So, your relationship went down the pan. Maybe you were devastated – maybe you were relieved. Maybe you’d got over it before it ended – maybe you’re still struggling to cope with it x months on. But no matter how insouciant you were about it before, there’s one event that will almost certainly blow your cool; the arrival of your ex’s new beau.
Perhaps you saw it on Facebook, from one of those nauseating “x loves y soooooo much!!” statuses. Perhaps you found out via the grapevine. Worst of all, perhaps you saw it right in front of you and were powerless to stop it. But – especially if you’re from the ‘over it’ category – why care? After all, you didn’t care when you ended it. You were probably deliberately a little bit heartless, for all your superficial ‘I just want to be friends’ sheen. You might even have found someone else. So why is her presence so infuriating?
I’ll refer you to my favourite film, High Fidelity. John Cusack might be a little bit moody about his girlfriend having left him, but it’s only when he finds out that she has a new boyfriend – BAM! – that he gets seriously pissed off. Yet when he finds out that they haven’t had sex, he celebrates with a one-night stand. His anger doesn’t stem from love, it stems from competition. The personal need to be ‘more’ over your ex than he or she is. Everything you do with someone else is a point to you – double points if you actually like the person involved. But it’s the relationship aspect which is concrete proof that they’re a step ahead of you. You are no longer the last person they dated. You are reduced to the role of ‘the ex’. And if it didn’t end well, you’re ‘the evil ex’ – the evil stepmother of relationships. From the competition between you and your ex, it becomes a competition between you and your replacement, and you have to suffer with the fact that the points system is probably skewed in her favour. Oh, come on – you wanted to watch Chelsea v Liverpool instead of seeing him. He’s hardly going to be biased in your favour, is he? (Even if it was a very important match, and you’d been committed to Chelsea for far longer than you’d been with him, and indeed you probably preferred Chelsea too…)
It’s also a minefield of double-standards. If you’ve not been particularly effusive about the merits of the relationship to other people, then what right do you have to be worried that your good name is being discredited to someone you’ve never met? You’ve hardly put him on a pedestal and showered him with compliments. But it’s more the thought of your ex and your replacement having a deep and meaningful conversation about previous relationships. “My ex,” your ex begins, “used to do this really annoying thing…”. Several derogatory, possibly defamatory, comments later, you’re the Guy Fawkes on the bonfire that can’t defend himself, while she giggles at the embarrassing stories he tells at your expense or chimes in with “What a bitch!” whenever he brings up that time you were watching the World Cup game without him on your nine-month anniversary. The fact that your replacement probably has some sort of fault, like (hypothetically) a strange upper lip, is thrown by the wayside. As is the fact that, actually, you got there first. But, not being there to correct such injustice, you are reduced to scraping the barrel as far as your own mud-flinging is concerned – and how much can you find out and subsequently mock about someone who has a private Facebook profile? Sherlock Holmes you are not. But you will always want to think that you’re somehow superior to your replacement.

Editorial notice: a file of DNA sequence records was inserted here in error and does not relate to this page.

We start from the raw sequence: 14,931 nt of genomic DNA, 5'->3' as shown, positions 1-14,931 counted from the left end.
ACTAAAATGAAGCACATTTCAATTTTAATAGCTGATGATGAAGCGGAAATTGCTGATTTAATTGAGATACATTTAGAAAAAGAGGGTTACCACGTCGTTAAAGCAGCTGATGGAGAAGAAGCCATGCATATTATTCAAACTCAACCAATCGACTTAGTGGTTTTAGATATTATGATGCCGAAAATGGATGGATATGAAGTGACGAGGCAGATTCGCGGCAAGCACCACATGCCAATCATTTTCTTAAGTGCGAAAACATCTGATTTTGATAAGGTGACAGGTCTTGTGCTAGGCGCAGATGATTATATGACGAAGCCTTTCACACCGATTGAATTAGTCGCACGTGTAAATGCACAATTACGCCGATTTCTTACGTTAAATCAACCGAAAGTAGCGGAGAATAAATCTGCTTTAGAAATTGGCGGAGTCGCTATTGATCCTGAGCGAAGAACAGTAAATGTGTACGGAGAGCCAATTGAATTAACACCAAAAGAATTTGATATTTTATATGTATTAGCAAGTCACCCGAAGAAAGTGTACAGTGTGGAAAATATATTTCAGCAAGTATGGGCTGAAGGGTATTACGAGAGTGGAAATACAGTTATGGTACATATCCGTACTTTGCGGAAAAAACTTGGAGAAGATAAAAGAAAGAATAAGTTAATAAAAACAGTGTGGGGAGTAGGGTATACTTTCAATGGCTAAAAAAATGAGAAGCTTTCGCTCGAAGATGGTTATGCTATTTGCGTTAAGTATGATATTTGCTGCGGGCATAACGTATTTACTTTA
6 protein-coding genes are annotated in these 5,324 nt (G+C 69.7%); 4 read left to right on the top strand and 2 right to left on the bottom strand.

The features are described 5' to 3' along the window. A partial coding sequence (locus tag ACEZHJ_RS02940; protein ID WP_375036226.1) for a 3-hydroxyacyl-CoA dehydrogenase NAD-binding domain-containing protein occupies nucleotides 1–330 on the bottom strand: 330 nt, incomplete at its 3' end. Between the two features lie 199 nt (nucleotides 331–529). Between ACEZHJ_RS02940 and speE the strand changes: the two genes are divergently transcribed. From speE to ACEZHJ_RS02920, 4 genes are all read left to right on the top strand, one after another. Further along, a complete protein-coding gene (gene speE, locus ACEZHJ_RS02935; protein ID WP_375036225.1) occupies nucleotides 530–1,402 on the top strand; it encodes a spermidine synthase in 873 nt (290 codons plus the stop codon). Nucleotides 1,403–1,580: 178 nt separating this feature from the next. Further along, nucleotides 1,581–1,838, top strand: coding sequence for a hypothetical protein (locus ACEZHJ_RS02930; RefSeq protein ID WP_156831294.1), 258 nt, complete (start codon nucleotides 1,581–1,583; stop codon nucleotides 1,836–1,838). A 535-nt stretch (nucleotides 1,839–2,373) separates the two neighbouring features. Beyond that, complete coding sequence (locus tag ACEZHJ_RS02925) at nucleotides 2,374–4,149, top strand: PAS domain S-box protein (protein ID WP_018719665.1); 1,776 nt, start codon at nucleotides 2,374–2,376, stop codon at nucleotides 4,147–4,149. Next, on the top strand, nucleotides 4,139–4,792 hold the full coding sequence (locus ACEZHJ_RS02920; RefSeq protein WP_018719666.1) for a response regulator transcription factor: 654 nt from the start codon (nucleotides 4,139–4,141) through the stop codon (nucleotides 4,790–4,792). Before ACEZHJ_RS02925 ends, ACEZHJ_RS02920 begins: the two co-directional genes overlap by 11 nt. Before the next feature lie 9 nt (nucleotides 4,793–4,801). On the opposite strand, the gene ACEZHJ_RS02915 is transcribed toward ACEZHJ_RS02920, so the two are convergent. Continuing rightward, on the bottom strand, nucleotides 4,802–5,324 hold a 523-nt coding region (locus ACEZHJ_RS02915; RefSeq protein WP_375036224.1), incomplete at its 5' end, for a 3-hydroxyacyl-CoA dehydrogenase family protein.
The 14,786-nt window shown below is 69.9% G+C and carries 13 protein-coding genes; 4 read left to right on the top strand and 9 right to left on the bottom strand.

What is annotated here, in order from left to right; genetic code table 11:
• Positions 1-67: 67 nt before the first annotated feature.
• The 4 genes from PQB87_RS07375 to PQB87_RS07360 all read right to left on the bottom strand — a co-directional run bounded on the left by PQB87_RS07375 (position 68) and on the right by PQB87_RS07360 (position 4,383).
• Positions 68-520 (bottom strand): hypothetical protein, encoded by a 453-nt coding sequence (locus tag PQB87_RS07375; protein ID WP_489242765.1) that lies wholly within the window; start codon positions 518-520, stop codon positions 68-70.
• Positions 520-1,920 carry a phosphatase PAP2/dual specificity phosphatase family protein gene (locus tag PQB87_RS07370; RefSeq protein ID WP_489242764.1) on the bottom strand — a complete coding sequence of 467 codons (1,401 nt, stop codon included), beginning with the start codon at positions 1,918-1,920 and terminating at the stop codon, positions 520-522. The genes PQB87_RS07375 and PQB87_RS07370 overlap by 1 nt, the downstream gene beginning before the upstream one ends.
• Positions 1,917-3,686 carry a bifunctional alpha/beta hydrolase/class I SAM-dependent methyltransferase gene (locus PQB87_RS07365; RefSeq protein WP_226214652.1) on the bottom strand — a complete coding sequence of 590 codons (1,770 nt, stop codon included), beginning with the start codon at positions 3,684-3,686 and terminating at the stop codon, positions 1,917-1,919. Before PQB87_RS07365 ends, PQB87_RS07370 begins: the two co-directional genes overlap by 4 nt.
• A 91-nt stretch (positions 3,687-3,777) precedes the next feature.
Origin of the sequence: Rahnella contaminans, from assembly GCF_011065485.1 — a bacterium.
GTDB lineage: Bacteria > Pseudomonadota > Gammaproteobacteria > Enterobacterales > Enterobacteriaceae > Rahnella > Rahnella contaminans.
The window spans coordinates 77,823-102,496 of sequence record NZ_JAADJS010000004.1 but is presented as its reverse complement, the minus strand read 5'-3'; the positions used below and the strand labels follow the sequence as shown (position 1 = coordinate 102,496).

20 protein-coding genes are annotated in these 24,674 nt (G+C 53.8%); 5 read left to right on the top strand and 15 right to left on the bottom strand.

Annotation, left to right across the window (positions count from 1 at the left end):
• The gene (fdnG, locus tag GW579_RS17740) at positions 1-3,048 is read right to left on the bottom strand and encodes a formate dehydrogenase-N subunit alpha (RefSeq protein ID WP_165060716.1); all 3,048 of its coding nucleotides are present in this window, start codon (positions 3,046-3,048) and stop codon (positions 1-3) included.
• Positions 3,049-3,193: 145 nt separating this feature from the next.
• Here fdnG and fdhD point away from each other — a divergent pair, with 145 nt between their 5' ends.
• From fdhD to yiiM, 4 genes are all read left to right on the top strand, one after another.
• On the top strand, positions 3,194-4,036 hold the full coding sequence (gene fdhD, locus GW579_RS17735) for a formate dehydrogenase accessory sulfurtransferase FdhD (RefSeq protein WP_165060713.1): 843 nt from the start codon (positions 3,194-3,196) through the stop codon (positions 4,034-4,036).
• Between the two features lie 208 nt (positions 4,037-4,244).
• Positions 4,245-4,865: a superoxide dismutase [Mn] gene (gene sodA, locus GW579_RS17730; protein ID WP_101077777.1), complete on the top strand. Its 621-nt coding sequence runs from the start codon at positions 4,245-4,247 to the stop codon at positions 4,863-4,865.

And all this is so ironic given the next step – the step of replacing someone else’s ex. This time, you are fulfilling the role that you have been deriding. You are a hypocrite, because now – as the replacement – you want your new beau to think you’re better than your predecessor. Now you are the one chiming in “What a bitch!” as he recounts her misdemeanours, because you’d never do that; you are the one with a strange upper lip (hypothetically). It’s a vicious little circle. From the other side of the fence, you are terrified; can you ever replace her? Do you compare to her? What if, horror of horrors, he pretends to himself that you’re her? It’s enough to send you on a one-way ticket to Breakdown City.
It really is a merely possessive, territorial thing. Human nature and all that. But as you glare at the replacement, as she remarks her own lines around your territory, you just have to upgrade. Put things into perspective – there were fifty reasons why you gave it independence. Find another dominion to cede unto you. Or be your own sovereign state – who needs a clingy dependency?